Aid charity refers itself to Charity Commission over safeguarding concerns

Penny Appeal has informed the Charity Commission of an alleged safeguarding issue related to work in Africa by its partner organisation Penny Appeal Gambia.

The charity has now started an investigation after being informed of the incident last week.

It has also informed “relevant authorities” in Gambia as well as the Charity Commission.

In a statement the charity said: “On 13th August 2020 Penny Appeal became aware of an alleged safeguarding issue in Gambia at a local community-based organisation supported by our partner organisation, Penny Appeal Gambia.

“As an organisation, we are truly horrified at the allegations. Protecting children and young people from harm is of the highest possible level of importance to us. We recognise and accept our responsibility to ensure our partners provide an environment which promotes the safety of our beneficiaries, especially young people, at all times.

“As such, we have started the commissioning of a full and independent investigation into all related matters. Furthermore, we are reaching out to the relevant authorities in Gambia and have informed the Charity Commission of this through a Serious Incident Report.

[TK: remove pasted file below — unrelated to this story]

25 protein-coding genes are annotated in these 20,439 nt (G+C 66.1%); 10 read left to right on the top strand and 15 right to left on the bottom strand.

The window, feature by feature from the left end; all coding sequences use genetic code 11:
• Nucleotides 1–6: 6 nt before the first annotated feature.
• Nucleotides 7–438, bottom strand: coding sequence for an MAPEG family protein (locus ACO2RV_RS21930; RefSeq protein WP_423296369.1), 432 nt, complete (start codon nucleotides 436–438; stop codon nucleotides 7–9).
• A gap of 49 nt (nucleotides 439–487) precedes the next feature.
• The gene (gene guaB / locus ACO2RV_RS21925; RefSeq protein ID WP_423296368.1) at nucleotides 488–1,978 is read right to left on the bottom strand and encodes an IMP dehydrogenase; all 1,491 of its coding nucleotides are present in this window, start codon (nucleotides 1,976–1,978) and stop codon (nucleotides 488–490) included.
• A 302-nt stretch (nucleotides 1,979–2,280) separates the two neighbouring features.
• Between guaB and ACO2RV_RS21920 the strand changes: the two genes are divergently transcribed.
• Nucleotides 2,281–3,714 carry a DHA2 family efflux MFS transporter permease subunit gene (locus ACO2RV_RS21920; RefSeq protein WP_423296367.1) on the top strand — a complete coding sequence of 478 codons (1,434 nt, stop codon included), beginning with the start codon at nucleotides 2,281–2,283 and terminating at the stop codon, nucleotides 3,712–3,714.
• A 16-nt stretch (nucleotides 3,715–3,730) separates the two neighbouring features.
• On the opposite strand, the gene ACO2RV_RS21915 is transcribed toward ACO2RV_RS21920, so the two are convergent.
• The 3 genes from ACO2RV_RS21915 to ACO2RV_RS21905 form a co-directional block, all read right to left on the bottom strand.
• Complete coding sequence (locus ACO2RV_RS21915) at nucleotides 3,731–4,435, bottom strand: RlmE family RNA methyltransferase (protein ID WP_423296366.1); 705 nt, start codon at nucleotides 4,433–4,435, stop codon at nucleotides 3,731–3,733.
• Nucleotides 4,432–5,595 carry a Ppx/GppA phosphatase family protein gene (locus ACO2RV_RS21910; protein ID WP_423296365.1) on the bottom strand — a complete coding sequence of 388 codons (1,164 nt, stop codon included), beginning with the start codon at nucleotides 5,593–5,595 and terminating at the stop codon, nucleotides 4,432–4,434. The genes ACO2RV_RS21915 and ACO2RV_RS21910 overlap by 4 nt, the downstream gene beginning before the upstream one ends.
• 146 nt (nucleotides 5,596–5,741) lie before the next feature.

“All safeguarding concerns are treated with the highest level of seriousness and priority. Our primary concern has and will always be the wellbeing of those in need.”

It added: “Further updates will be posted as the investigation is underway.”

Penny Appeal was set up in 2009 and provides aid, including orphanage care and poverty relief, in Asia, Africa and the Middle East.

This includes providing support for children in Gambia, Uganda, Turkey, Pakistan and Palastine, according to its latest annual report.

Safeguarding concerns

Charities are increasingly taking action to tighten their safeguarding procedures following a number of high-profile scandals to blight the sector.

This included a public outcry in 2018 over sexual misconduct by Oxfam staff in Haiti and Chad and subsequent attempts to cover it up.

Meanwhile, the Royal National Institute of Blind People (RNIB) was criticised in a damning Charity Commission report for placing vulnerable children in the charity’s care at risk of harm.

According to the Charity Commission the number of serious incidents reported to the regulator increased by almost 50% over the last year.

Of the reports received almost 60% related to safeguarding concerns.

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